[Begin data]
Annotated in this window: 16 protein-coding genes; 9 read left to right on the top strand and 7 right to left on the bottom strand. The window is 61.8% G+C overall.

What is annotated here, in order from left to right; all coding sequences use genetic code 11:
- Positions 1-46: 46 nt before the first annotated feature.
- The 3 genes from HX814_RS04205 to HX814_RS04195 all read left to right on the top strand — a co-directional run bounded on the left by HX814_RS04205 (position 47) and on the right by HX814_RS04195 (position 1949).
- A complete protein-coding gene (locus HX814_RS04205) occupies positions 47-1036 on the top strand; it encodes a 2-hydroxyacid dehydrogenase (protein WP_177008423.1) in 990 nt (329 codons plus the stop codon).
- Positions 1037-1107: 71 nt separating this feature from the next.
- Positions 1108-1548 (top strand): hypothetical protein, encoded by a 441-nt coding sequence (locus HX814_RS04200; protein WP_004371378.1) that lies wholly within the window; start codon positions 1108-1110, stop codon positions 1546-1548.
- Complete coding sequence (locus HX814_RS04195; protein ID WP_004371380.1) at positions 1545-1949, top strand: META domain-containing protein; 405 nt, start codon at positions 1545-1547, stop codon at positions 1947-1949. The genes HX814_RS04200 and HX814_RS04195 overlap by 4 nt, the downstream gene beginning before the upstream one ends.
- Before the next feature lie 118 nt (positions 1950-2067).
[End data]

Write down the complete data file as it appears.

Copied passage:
Annotated in this window: 16 protein-coding genes; 9 read left to right on the top strand and 7 right to left on the bottom strand. The window is 61.8% G+C overall.

What is annotated here, in order from left to right; all coding sequences use genetic code 11:
- Positions 1-46: 46 nt before the first annotated feature.
- The 3 genes from HX814_RS04205 to HX814_RS04195 all read left to right on the top strand — a co-directional run bounded on the left by HX814_RS04205 (position 47) and on the right by HX814_RS04195 (position 1949).
- A complete protein-coding gene (locus HX814_RS04205) occupies positions 47-1036 on the top strand; it encodes a 2-hydroxyacid dehydrogenase (protein WP_177008423.1) in 990 nt (329 codons plus the stop codon).
- Positions 1037-1107: 71 nt separating this feature from the next.
- Positions 1108-1548 (top strand): hypothetical protein, encoded by a 441-nt coding sequence (locus HX814_RS04200; protein WP_004371378.1) that lies wholly within the window; start codon positions 1108-1110, stop codon positions 1546-1548.
- Complete coding sequence (locus HX814_RS04195; protein ID WP_004371380.1) at positions 1545-1949, top strand: META domain-containing protein; 405 nt, start codon at positions 1545-1547, stop codon at positions 1947-1949. The genes HX814_RS04200 and HX814_RS04195 overlap by 4 nt, the downstream gene beginning before the upstream one ends.
- Before the next feature lie 118 nt (positions 1950-2067).